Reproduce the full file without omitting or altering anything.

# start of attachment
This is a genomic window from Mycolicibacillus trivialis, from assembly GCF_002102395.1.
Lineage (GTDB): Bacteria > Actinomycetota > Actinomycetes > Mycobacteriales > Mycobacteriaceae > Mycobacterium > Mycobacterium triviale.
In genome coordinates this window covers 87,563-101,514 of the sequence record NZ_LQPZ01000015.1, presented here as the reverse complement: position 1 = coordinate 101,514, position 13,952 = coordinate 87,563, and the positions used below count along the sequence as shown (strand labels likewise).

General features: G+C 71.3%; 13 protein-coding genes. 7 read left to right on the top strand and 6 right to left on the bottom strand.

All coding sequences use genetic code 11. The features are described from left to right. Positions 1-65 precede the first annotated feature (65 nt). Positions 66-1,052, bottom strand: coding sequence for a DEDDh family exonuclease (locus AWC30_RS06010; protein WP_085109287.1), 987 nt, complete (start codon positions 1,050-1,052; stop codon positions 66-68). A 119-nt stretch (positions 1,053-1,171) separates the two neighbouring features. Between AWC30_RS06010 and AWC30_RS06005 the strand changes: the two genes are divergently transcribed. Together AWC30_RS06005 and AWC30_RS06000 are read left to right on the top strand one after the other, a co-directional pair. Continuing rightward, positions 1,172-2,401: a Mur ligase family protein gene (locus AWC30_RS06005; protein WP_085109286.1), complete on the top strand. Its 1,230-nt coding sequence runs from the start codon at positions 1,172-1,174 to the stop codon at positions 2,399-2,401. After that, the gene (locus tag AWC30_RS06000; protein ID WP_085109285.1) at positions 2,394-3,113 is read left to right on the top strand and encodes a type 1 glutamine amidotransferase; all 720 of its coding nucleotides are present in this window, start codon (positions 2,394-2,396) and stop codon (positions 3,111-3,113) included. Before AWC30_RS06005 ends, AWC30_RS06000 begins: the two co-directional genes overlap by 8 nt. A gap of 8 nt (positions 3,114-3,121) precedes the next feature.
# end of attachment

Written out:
This is a genomic window from Mycolicibacillus trivialis, from assembly GCF_002102395.1.
Lineage (GTDB): Bacteria > Actinomycetota > Actinomycetes > Mycobacteriales > Mycobacteriaceae > Mycobacterium > Mycobacterium triviale.
In genome coordinates this window covers 87,563-101,514 of the sequence record NZ_LQPZ01000015.1, presented here as the reverse complement: position 1 = coordinate 101,514, position 13,952 = coordinate 87,563, and the positions used below count along the sequence as shown (strand labels likewise).

General features: G+C 71.3%; 13 protein-coding genes. 7 read left to right on the top strand and 6 right to left on the bottom strand.

All coding sequences use genetic code 11. The features are described from left to right. Positions 1-65 precede the first annotated feature (65 nt). Positions 66-1,052, bottom strand: coding sequence for a DEDDh family exonuclease (locus AWC30_RS06010; protein WP_085109287.1), 987 nt, complete (start codon positions 1,050-1,052; stop codon positions 66-68). A 119-nt stretch (positions 1,053-1,171) separates the two neighbouring features. Between AWC30_RS06010 and AWC30_RS06005 the strand changes: the two genes are divergently transcribed. Together AWC30_RS06005 and AWC30_RS06000 are read left to right on the top strand one after the other, a co-directional pair. Continuing rightward, positions 1,172-2,401: a Mur ligase family protein gene (locus AWC30_RS06005; protein WP_085109286.1), complete on the top strand. Its 1,230-nt coding sequence runs from the start codon at positions 1,172-1,174 to the stop codon at positions 2,399-2,401. After that, the gene (locus tag AWC30_RS06000; protein ID WP_085109285.1) at positions 2,394-3,113 is read left to right on the top strand and encodes a type 1 glutamine amidotransferase; all 720 of its coding nucleotides are present in this window, start codon (positions 2,394-2,396) and stop codon (positions 3,111-3,113) included. Before AWC30_RS06005 ends, AWC30_RS06000 begins: the two co-directional genes overlap by 8 nt. A gap of 8 nt (positions 3,114-3,121) precedes the next feature.